Gordon’s gaslighting

/ 05:00 AM September 17, 2019

Sen. Richard Gordon has minced no words reprimanding officials of the Bureau of Corrections (BuCor) for what has now emerged as their astounding incompetence and/or criminal negligence in implementing the good conduct time allowance (GCTA) law.

Following revelations last week that the list of freed convicts BuCor had prepared was riddled with errors, the most egregious and baffling of them the inclusion of pork-barrel scam brains Janet Lim Napoles and the classification of her crime as “rape,” Gordon tore into the BuCor officials: “…the people are all the more losing trust in the government because of your sloppy work.”


Well, look who’s talking. Sloppy might be the most charitable word to describe as well Gordon’s absurd handling of the Senate hearings so far that are looking into the GCTA controversy.

Out of the blue last week, while in the midst of being regaled with a sordid stream of stories about continuing massive corruption and criminality in the New Bilibid Prison (NBP)— 24-hour gambling, kidnapping, good conduct and hospital passes for sale, prostitution, and yes, even drug trafficking, while under the management of the supposedly no-nonsense Duterte administration — Gordon suddenly veered into bizarro territory by pushing what he fancily described as a “theory”: that detained Sen. Leila de Lima could have used the GCTA to raise funds for her senatorial campaign in 2016.


De Lima, Gordon noted, was involved in crafting the implementing rules and regulations for the GCTA as justice secretary during that time and, therefore, had the power to let the BuCor officials carry out the releases of prisoners.

Was there any smidgen of evidence for even airing such a theory?

“I’m just saying in the realm of possibility, it can happen,” hedged Gordon. “That’s not evidence. I know what I’m doing.”

Does he? All Gordon had to do was check the records to realize how farfetched his bright supposition was.

Of the nearly 2,000 convicts released since the GCTA’s rules took effect in 2014, only around 167 were released during the Aquino administration.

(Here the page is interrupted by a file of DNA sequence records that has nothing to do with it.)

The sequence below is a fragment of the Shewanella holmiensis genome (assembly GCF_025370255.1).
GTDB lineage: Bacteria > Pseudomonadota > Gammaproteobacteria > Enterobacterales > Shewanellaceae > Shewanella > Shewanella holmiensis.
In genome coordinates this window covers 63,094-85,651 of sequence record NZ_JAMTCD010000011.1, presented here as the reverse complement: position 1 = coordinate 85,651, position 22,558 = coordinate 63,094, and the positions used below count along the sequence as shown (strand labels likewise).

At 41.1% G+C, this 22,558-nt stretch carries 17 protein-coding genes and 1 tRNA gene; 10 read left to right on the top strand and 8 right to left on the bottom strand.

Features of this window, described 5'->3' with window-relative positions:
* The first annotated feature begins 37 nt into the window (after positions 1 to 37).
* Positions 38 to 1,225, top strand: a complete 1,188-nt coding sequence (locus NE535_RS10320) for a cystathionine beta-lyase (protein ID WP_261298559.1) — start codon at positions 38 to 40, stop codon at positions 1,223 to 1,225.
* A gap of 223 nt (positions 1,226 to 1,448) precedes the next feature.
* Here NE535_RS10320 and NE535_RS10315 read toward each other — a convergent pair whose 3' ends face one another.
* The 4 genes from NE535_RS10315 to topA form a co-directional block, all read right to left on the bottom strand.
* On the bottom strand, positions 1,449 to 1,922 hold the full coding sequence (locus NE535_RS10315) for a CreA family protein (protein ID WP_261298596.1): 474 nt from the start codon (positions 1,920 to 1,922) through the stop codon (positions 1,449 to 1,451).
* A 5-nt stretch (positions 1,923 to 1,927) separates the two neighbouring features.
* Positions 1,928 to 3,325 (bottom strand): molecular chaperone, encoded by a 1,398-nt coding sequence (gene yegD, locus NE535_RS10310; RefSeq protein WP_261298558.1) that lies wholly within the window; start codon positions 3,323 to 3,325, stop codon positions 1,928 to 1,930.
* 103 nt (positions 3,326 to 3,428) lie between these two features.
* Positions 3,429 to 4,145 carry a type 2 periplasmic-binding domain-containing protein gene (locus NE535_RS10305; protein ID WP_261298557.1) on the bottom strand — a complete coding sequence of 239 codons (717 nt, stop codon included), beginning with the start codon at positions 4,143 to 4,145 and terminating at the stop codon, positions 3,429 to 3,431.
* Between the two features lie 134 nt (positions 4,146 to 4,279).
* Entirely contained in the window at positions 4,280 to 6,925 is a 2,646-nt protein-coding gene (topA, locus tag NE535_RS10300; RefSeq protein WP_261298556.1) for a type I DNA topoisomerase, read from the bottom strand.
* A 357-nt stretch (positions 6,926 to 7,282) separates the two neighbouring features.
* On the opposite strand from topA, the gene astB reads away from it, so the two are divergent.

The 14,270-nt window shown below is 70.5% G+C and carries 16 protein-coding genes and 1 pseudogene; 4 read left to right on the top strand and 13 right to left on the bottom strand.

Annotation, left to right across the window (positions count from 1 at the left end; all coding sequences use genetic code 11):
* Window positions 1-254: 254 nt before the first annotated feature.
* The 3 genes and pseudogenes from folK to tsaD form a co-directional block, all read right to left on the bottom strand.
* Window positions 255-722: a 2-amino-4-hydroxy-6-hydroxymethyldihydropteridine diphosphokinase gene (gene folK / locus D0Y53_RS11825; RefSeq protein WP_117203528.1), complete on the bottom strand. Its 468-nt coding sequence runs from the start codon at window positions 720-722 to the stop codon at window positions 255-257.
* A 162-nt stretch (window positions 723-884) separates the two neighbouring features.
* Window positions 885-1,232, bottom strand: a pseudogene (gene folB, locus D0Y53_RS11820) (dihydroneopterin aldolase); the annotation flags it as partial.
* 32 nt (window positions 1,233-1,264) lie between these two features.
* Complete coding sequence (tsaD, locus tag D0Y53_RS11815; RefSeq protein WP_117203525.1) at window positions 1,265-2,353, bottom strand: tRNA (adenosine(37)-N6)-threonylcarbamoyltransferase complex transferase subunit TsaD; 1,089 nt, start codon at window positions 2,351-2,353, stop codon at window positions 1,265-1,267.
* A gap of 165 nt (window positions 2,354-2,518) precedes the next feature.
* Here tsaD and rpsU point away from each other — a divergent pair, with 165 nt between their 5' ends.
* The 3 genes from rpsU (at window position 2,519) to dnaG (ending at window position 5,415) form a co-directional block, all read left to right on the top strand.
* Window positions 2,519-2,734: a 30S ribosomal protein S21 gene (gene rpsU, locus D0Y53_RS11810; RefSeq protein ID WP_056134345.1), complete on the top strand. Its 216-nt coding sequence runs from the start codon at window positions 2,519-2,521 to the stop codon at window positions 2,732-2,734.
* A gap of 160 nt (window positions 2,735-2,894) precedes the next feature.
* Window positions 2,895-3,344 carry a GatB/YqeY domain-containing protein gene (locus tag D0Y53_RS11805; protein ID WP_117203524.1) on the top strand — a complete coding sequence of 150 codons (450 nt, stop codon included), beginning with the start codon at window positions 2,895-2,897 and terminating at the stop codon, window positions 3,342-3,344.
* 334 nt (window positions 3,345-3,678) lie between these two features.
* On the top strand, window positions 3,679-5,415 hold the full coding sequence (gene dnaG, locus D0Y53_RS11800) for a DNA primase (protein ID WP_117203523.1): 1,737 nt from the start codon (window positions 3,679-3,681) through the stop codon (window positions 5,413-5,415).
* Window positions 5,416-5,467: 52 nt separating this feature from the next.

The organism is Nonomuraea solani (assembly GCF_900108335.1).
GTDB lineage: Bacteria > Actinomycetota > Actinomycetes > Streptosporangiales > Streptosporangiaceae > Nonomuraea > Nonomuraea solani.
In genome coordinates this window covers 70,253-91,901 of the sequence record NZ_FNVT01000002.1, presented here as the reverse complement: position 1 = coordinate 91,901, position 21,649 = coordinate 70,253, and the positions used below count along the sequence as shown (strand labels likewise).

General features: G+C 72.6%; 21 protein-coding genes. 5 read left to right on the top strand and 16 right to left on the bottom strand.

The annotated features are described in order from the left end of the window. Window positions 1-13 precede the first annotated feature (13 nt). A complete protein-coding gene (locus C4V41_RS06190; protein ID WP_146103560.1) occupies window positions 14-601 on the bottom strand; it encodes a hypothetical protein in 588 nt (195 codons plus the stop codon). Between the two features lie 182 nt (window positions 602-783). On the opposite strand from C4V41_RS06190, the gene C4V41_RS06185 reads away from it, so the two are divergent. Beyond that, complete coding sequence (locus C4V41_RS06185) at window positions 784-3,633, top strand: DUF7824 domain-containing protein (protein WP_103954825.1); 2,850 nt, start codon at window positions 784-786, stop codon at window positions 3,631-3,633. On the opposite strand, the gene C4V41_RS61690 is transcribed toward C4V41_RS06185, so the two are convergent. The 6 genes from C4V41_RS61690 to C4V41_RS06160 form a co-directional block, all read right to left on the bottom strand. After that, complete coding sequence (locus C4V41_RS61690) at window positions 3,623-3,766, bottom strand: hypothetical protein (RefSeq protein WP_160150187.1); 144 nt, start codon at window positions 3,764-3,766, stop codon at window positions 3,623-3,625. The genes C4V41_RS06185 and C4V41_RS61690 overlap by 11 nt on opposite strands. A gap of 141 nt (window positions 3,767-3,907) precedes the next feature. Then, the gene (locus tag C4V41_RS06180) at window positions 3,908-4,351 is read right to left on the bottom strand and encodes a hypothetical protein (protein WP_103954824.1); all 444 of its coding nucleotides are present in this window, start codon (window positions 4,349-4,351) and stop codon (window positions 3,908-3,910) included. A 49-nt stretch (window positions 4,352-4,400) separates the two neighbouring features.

More than 1,700 convicts were, however, released during the Duterte administration, now in power for three years and who has had three BuCor chiefs so far.

The paltry release numbers in De Lima’s time don’t suggest the kind of GCTA-for-sale market now rocking the present administration, and which has been corroborated by witnesses at the Senate hearings.


They actually suggest the opposite — that in the first years of the law, care was taken to apply the law sparingly, until enterprising officials who took over saw a money-making opportunity and made a full-fledged racket out of it.

What the hearings have laid bare, in fact, is that all the bungling in the GCTA have been committed  more recently.

The foiled plan to release former Calauan mayor and convicted rapist-murderer Antonio Sanchez, the release of a number of Chinese drug traffickers and some of the convicts behind the Chiong sisters case, not to mention the hilarious (if it weren’t so infuriating) inclusion of Napoles, all happened during this administration.

But BuCor chief Nicanor Faeldon was once again saved by President Duterte with a convenient and timely firing that let him off the hook, while a number of his underlings have now been suspended by the Ombudsman.

Another former BuCor chief Gordon’s theory should logically include is his fellow senator Ronald “Bato” dela Rosa, who, in 2018, asked that the authority to approve GCTA releases be delegated to him.

Might Gordon’s suspicion about De Lima not also extend to Dela Rosa, since the latter had formally asked for the power to release prisoners at a time when he was gearing up for his 2019 senatorial run?

All conjecture, of course, which is what ensues when Gordon irresponsibly engages in baseless, freeform theorizing. As this paper, among others, had reported: “There was no testimony presented categorically saying that De Lima asked money to free inmates under the GCTA law.”

Gordon’s efforts to muddy the waters, seemingly to sow doubts in the country’s indignation over the current prison mess by diverting blame and accountability away from the Duterte administration and toward an expedient scapegoat, is all too blatant, disgraceful and low.

Instead of ferreting out the truth about the current criminal environment at the NBP, the senator President Duterte had described as “one fart away from disaster” is doing some heavy-duty farting with his gaslighting flights of fancy. If all else fails, it appears, try good old muddle and misdirection.

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TAGS: Bureau of Corrections, gaslighting, GCTA, good conduct time allowance, Inquirer editorial, Janet Lim-Napoles, Leila de Lima, Richard Gordon
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